Barred Grunt

Barred Grunt 2016-06-16T04:18:40+00:00

Project Description

Photo by Richard Bejarano

Audiograph: Barred Grunt, Source: Sounds of the Western North Atlantic Fishes by Fish & Mowbray, 1970, University of Rhode Island, 2001

Like most of the fish featured in this website, the Grunt is classified under the order Perciformes – the “ray finned” fishes. Perciformes are mostly gregarious fishes (found in groups) so it is not surprising that they would have some form of sound communication. The Grunt is from the Haemulidae family, which are characterized by (among other things) their making noise with “pharyngeal teeth” which are located in the gullet and may serve as a pre-digestive feature as well as a noise making feature.

Grunt may be a bit too prosaic a description of their sound (from which comes their name). It was probably characterized by the sound of the fish on the dock and not their sound in the water. More complexity is revealed in these underwater recordings.

General Information:

Latin Name:
Haemulidae conodon nobilis
Cro-cro grunt / Yellow Cro-cro
max 33.6cm, avg 25 cm (max 12” avg 10”)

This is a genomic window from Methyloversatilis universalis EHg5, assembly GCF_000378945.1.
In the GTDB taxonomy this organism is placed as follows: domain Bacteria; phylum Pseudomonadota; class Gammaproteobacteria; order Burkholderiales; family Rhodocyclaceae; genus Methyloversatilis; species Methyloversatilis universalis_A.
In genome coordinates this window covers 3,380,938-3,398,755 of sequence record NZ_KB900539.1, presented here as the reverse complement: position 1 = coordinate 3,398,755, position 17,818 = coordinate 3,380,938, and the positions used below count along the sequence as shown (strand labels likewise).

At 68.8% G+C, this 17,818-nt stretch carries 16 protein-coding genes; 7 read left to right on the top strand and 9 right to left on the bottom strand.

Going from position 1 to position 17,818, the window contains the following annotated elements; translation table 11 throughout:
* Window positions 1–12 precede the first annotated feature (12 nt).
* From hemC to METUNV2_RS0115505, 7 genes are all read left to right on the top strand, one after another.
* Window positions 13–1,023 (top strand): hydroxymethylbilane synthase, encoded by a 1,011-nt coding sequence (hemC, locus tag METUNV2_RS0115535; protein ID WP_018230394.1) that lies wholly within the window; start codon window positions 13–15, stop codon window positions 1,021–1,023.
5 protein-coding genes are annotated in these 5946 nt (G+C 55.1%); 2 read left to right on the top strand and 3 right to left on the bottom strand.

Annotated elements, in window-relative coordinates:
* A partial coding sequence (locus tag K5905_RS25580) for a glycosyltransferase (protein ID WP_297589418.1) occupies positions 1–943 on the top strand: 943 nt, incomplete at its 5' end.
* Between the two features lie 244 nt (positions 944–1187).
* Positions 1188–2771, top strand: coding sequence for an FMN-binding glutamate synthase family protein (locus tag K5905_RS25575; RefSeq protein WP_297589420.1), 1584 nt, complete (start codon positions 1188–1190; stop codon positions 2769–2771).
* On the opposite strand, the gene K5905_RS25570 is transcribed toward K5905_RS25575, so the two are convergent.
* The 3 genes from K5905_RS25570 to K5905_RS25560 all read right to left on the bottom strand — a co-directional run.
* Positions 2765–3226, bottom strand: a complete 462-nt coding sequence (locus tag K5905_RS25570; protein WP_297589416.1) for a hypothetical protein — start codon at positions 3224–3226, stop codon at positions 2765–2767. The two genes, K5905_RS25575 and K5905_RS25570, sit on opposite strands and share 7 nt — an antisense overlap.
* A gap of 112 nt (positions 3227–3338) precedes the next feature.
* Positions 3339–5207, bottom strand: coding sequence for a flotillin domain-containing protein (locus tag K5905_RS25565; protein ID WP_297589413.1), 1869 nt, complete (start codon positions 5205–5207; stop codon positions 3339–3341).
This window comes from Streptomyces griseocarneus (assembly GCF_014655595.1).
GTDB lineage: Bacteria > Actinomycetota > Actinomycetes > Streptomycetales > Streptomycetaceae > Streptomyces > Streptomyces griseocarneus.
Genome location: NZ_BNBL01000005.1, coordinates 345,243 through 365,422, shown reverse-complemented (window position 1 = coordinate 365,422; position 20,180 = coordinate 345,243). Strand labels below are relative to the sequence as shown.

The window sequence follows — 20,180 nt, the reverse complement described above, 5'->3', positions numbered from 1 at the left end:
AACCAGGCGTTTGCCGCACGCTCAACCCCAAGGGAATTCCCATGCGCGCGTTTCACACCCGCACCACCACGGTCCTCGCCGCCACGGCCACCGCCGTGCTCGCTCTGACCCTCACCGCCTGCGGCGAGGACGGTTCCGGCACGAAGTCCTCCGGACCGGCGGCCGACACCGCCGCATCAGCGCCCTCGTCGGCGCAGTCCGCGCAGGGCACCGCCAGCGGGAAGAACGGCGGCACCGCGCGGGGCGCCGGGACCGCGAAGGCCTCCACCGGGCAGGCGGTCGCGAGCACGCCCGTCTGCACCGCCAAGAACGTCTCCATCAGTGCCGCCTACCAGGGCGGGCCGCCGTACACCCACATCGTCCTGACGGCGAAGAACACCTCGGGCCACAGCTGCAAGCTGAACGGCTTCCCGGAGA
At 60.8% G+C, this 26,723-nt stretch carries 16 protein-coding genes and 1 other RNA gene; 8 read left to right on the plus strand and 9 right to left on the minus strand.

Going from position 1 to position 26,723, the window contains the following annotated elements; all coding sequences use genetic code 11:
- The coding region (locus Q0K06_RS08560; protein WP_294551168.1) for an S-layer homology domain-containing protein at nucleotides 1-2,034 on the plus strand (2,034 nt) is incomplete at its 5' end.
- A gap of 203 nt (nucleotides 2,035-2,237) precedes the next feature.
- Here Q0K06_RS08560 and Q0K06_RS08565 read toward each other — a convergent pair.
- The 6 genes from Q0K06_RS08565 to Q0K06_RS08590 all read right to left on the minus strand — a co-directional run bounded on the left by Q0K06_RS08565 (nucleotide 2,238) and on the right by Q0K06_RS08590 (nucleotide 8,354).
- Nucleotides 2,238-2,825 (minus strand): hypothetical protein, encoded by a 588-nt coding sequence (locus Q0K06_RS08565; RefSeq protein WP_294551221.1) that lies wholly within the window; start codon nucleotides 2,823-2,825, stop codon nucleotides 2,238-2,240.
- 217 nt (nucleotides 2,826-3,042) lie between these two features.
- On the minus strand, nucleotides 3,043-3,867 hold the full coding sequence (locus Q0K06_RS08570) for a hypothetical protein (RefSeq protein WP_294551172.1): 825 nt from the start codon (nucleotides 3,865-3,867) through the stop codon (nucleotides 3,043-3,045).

max 588 g (1.3 lbs.)
10 years
Physical Traits:
Oblong, compressed, perch-like fishes. Grunts possess prominent pharyngeal teeth. Stridulation of the pharyngeal teeth produces sounds which are then amplified by the swim bladder. These sounds may be associated with feeding but can also function as a fright response when the fish is captured, handled or otherwise distressed. Both males and females produce sounds.
Feeds at night and hangs out over coral bottoms during the day. Bottom feeders. Named for the grunting sound that it makes by grinding the teeth in its throat.
Found along sandy shores and over shallow muddy bottoms in the Western Atlantic
along Texas and eastern florida, jamaica to brazil, western gulf of mexico, lesser antilles, centeral and south america, argentina
crustaceans and small fishes
Sharks, larger fish

Fish, M.P. and Mowbray, H.M. 1970. Sounds of Western North Atlantic Fishes. Baltimore, MD: The Johns Hopkins Press. p. 90.Hoese, H.D. and Moore, R.H. 1998. Fishes of the Gulf of Mexico: Texas, Louisiana, and Adjacent Waters. Texas A&M University Press, College Station, Texas 77843

Robins, C.R. and Ray, G.C. 1986. Atlantic Coast Fishes. Houghton Mifflin Company, 215 Park Avenue South, New York, New York 10003 p.177.